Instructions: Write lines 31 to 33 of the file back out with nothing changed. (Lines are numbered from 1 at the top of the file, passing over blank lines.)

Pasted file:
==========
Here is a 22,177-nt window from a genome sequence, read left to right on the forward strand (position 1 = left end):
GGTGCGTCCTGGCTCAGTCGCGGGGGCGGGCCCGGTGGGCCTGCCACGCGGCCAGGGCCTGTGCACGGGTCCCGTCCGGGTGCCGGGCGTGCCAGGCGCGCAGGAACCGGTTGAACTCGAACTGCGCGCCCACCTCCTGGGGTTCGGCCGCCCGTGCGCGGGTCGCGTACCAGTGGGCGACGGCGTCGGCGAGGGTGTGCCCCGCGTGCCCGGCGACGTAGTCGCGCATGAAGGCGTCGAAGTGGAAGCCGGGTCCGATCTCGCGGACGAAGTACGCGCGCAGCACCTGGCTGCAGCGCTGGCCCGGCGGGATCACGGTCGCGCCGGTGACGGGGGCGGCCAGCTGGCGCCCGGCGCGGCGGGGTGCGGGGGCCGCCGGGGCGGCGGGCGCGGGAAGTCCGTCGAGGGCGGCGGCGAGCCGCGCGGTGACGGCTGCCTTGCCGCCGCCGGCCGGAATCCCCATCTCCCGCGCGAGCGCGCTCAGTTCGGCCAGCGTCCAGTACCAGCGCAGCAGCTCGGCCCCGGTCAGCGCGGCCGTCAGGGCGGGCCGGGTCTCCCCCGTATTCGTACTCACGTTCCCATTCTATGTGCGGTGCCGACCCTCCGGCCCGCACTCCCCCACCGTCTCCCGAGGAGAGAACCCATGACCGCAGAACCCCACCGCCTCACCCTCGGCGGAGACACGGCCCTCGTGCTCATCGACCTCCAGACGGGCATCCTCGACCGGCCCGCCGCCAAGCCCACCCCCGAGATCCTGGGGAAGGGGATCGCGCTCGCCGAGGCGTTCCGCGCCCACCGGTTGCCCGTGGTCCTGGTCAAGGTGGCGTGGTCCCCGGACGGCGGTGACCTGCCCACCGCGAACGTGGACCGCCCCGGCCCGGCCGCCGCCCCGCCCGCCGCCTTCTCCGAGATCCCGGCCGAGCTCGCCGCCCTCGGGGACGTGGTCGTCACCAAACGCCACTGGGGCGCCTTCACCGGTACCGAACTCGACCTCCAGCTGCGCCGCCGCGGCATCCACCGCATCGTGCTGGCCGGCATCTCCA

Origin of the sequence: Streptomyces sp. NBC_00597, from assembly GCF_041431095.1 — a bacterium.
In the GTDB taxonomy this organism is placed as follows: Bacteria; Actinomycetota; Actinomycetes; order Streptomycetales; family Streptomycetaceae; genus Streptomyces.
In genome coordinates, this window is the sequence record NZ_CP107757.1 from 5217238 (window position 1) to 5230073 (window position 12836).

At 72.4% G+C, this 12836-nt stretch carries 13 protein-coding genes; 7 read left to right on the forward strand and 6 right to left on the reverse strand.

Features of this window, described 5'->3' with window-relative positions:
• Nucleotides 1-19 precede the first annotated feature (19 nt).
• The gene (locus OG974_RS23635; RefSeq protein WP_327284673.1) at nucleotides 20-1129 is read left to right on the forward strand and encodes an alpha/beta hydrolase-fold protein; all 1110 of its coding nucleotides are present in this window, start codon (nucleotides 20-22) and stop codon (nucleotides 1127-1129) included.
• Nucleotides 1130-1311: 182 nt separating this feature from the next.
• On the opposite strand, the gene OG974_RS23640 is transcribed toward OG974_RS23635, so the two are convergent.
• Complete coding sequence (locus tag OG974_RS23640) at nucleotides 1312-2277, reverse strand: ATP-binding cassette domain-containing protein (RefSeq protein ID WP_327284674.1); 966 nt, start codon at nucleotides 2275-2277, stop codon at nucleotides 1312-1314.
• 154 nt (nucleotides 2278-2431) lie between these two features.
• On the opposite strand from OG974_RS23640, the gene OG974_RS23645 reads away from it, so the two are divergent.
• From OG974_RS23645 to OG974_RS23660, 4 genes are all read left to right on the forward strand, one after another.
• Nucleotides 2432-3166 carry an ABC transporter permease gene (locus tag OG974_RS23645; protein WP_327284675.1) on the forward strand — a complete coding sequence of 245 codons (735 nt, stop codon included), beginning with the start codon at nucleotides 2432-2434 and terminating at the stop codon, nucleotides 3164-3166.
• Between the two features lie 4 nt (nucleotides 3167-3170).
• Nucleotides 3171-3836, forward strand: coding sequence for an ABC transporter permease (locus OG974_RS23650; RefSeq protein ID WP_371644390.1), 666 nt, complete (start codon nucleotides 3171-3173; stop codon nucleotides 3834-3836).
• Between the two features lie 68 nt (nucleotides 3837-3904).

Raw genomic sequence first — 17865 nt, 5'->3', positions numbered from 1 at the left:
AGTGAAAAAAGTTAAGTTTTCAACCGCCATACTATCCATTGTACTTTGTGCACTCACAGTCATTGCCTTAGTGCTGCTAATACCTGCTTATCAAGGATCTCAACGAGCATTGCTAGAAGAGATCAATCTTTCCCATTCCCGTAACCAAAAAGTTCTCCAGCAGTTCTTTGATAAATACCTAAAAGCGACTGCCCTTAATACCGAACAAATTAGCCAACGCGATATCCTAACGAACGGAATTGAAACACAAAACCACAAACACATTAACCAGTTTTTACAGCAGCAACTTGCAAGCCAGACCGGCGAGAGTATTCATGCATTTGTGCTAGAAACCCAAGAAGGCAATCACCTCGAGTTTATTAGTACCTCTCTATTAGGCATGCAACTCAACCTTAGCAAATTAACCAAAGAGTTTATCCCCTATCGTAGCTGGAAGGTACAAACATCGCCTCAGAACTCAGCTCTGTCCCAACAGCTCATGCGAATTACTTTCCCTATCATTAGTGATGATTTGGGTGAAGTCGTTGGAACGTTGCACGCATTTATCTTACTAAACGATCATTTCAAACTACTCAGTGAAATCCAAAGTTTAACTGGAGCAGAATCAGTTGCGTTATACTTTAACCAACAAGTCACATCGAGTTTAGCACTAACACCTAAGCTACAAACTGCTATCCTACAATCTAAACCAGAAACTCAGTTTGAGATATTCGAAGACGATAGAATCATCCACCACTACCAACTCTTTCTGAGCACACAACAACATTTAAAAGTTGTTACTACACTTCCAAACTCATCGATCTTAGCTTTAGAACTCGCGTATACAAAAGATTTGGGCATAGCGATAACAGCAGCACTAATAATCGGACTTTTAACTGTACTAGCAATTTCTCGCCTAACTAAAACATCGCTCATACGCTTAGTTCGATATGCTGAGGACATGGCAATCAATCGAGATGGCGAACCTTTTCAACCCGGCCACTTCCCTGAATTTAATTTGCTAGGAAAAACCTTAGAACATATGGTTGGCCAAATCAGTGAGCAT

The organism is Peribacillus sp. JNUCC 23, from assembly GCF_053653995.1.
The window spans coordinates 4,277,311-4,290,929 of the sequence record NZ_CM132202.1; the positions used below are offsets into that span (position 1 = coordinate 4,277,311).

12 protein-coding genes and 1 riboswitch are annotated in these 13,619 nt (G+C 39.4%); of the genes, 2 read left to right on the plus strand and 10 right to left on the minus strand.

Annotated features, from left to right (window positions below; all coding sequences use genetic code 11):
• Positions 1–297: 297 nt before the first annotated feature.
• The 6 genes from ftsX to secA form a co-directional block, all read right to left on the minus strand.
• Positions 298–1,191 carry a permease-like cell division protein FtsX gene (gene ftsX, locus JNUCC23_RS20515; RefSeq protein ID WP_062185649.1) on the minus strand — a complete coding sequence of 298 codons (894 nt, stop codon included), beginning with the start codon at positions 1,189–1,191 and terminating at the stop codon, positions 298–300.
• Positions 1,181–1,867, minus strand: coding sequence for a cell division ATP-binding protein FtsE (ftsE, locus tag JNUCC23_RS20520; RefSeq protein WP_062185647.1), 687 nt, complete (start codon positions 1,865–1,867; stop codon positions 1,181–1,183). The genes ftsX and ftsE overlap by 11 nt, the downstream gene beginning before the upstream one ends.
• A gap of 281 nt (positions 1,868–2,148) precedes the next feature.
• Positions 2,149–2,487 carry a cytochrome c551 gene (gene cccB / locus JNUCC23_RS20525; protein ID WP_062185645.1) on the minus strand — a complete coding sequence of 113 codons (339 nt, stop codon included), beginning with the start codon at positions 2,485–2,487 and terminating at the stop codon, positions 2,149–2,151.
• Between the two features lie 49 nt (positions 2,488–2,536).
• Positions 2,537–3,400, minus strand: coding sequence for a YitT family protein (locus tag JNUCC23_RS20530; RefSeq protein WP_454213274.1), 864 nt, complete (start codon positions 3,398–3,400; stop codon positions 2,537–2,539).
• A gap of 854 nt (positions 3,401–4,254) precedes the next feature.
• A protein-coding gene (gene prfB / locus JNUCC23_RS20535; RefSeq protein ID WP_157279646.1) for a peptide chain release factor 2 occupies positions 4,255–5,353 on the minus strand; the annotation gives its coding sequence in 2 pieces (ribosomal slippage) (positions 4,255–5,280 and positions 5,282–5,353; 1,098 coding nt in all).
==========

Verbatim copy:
• Positions 2,149–2,487 carry a cytochrome c551 gene (gene cccB / locus JNUCC23_RS20525; protein ID WP_062185645.1) on the minus strand — a complete coding sequence of 113 codons (339 nt, stop codon included), beginning with the start codon at positions 2,485–2,487 and terminating at the stop codon, positions 2,149–2,151.
• Between the two features lie 49 nt (positions 2,488–2,536).
• Positions 2,537–3,400, minus strand: coding sequence for a YitT family protein (locus tag JNUCC23_RS20530; RefSeq protein WP_454213274.1), 864 nt, complete (start codon positions 3,398–3,400; stop codon positions 2,537–2,539).